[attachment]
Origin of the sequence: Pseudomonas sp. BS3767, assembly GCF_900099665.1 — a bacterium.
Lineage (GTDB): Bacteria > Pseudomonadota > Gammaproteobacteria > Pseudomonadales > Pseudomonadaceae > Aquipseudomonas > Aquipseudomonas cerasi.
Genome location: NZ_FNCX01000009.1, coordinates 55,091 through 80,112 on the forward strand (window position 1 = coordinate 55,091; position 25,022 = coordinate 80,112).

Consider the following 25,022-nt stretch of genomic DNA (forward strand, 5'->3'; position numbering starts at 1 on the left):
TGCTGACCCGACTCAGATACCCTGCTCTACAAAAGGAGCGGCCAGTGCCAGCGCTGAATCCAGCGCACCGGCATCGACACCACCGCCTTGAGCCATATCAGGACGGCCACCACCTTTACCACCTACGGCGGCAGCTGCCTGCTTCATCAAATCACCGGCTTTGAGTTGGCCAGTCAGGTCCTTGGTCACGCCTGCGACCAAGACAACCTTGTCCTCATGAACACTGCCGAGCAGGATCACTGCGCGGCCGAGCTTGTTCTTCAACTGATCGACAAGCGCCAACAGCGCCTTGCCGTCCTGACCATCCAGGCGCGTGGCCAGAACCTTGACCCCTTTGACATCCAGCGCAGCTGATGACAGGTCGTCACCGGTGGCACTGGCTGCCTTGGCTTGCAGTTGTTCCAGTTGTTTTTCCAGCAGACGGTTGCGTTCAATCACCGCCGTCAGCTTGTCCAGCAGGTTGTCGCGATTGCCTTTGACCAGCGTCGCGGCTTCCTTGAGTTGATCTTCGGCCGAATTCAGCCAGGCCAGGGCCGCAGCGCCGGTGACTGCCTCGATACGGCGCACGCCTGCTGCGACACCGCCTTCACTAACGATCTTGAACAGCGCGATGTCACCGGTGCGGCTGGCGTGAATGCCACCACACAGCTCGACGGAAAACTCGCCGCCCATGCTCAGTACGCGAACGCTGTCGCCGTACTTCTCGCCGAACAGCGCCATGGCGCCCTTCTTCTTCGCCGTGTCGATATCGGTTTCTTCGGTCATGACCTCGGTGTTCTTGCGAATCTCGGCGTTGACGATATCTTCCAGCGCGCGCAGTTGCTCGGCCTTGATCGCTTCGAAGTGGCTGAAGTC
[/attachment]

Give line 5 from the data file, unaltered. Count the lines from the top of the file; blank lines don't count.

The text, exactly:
TGCTGACCCGACTCAGATACCCTGCTCTACAAAAGGAGCGGCCAGTGCCAGCGCTGAATCCAGCGCACCGGCATCGACACCACCGCCTTGAGCCATATCAGGACGGCCACCACCTTTACCACCTACGGCGGCAGCTGCCTGCTTCATCAAATCACCGGCTTTGAGTTGGCCAGTCAGGTCCTTGGTCACGCCTGCGACCAAGACAACCTTGTCCTCATGAACACTGCCGAGCAGGATCACTGCGCGGCCGAGCTTGTTCTTCAACTGATCGACAAGCGCCAACAGCGCCTTGCCGTCCTGACCATCCAGGCGCGTGGCCAGAACCTTGACCCCTTTGACATCCAGCGCAGCTGATGACAGGTCGTCACCGGTGGCACTGGCTGCCTTGGCTTGCAGTTGTTCCAGTTGTTTTTCCAGCAGACGGTTGCGTTCAATCACCGCCGTCAGCTTGTCCAGCAGGTTGTCGCGATTGCCTTTGACCAGCGTCGCGGCTTCCTTGAGTTGATCTTCGGCCGAATTCAGCCAGGCCAGGGCCGCAGCGCCGGTGACTGCCTCGATACGGCGCACGCCTGCTGCGACACCGCCTTCACTAACGATCTTGAACAGCGCGATGTCACCGGTGCGGCTGGCGTGAATGCCACCACACAGCTCGACGGAAAACTCGCCGCCCATGCTCAGTACGCGAACGCTGTCGCCGTACTTCTCGCCGAACAGCGCCATGGCGCCCTTCTTCTTCGCCGTGTCGATATCGGTTTCTTCGGTCATGACCTCGGTGTTCTTGCGAATCTCGGCGTTGACGATATCTTCCAGCGCGCGCAGTTGCTCGGCCTTGATCGCTTCGAAGTGGCTGAAGTC